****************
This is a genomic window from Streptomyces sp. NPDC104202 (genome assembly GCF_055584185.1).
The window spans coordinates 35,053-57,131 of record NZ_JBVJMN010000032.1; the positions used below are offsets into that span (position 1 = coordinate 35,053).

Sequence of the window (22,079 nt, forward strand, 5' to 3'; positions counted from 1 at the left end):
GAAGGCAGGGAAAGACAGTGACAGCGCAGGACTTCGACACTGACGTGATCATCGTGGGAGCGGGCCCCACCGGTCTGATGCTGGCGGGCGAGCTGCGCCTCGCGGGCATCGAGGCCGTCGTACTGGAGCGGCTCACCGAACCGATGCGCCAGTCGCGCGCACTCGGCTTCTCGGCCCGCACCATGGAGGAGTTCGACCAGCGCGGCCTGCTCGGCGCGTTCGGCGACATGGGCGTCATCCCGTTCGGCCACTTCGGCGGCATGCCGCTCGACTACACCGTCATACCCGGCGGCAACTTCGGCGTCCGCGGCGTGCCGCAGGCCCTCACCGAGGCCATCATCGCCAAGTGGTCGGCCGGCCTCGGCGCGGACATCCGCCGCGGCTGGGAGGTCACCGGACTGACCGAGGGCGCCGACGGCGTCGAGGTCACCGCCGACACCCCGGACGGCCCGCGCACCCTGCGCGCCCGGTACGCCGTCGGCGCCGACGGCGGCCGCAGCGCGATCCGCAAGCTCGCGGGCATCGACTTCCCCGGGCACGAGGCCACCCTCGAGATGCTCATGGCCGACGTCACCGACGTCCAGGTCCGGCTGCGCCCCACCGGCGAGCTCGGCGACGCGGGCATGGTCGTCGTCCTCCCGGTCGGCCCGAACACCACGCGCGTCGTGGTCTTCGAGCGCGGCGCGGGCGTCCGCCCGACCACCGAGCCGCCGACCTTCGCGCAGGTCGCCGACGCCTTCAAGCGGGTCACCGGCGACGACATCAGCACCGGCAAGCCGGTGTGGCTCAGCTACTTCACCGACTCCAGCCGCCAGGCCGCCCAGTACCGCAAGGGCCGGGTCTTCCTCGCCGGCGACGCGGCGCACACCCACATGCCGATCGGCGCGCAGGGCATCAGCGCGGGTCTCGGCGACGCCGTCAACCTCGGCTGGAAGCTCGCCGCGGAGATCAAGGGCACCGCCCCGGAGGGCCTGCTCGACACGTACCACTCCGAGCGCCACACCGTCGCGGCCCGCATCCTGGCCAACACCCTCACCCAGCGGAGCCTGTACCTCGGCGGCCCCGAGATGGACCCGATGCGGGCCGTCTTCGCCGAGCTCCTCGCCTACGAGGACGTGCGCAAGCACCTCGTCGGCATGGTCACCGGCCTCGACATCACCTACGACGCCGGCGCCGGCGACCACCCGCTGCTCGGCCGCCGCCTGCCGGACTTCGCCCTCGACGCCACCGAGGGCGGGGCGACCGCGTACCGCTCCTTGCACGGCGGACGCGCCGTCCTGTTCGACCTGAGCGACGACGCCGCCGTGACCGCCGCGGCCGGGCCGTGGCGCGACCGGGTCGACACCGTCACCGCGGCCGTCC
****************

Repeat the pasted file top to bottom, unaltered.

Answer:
This is a genomic window from Streptomyces sp. NPDC104202 (genome assembly GCF_055584185.1).
The window spans coordinates 35,053-57,131 of record NZ_JBVJMN010000032.1; the positions used below are offsets into that span (position 1 = coordinate 35,053).

Sequence of the window (22,079 nt, forward strand, 5' to 3'; positions counted from 1 at the left end):
GAAGGCAGGGAAAGACAGTGACAGCGCAGGACTTCGACACTGACGTGATCATCGTGGGAGCGGGCCCCACCGGTCTGATGCTGGCGGGCGAGCTGCGCCTCGCGGGCATCGAGGCCGTCGTACTGGAGCGGCTCACCGAACCGATGCGCCAGTCGCGCGCACTCGGCTTCTCGGCCCGCACCATGGAGGAGTTCGACCAGCGCGGCCTGCTCGGCGCGTTCGGCGACATGGGCGTCATCCCGTTCGGCCACTTCGGCGGCATGCCGCTCGACTACACCGTCATACCCGGCGGCAACTTCGGCGTCCGCGGCGTGCCGCAGGCCCTCACCGAGGCCATCATCGCCAAGTGGTCGGCCGGCCTCGGCGCGGACATCCGCCGCGGCTGGGAGGTCACCGGACTGACCGAGGGCGCCGACGGCGTCGAGGTCACCGCCGACACCCCGGACGGCCCGCGCACCCTGCGCGCCCGGTACGCCGTCGGCGCCGACGGCGGCCGCAGCGCGATCCGCAAGCTCGCGGGCATCGACTTCCCCGGGCACGAGGCCACCCTCGAGATGCTCATGGCCGACGTCACCGACGTCCAGGTCCGGCTGCGCCCCACCGGCGAGCTCGGCGACGCGGGCATGGTCGTCGTCCTCCCGGTCGGCCCGAACACCACGCGCGTCGTGGTCTTCGAGCGCGGCGCGGGCGTCCGCCCGACCACCGAGCCGCCGACCTTCGCGCAGGTCGCCGACGCCTTCAAGCGGGTCACCGGCGACGACATCAGCACCGGCAAGCCGGTGTGGCTCAGCTACTTCACCGACTCCAGCCGCCAGGCCGCCCAGTACCGCAAGGGCCGGGTCTTCCTCGCCGGCGACGCGGCGCACACCCACATGCCGATCGGCGCGCAGGGCATCAGCGCGGGTCTCGGCGACGCCGTCAACCTCGGCTGGAAGCTCGCCGCGGAGATCAAGGGCACCGCCCCGGAGGGCCTGCTCGACACGTACCACTCCGAGCGCCACACCGTCGCGGCCCGCATCCTGGCCAACACCCTCACCCAGCGGAGCCTGTACCTCGGCGGCCCCGAGATGGACCCGATGCGGGCCGTCTTCGCCGAGCTCCTCGCCTACGAGGACGTGCGCAAGCACCTCGTCGGCATGGTCACCGGCCTCGACATCACCTACGACGCCGGCGCCGGCGACCACCCGCTGCTCGGCCGCCGCCTGCCGGACTTCGCCCTCGACGCCACCGAGGGCGGGGCGACCGCGTACCGCTCCTTGCACGGCGGACGCGCCGTCCTGTTCGACCTGAGCGACGACGCCGCCGTGACCGCCGCGGCCGGGCCGTGGCGCGACCGGGTCGACACCGTCACCGCGGCCGTCC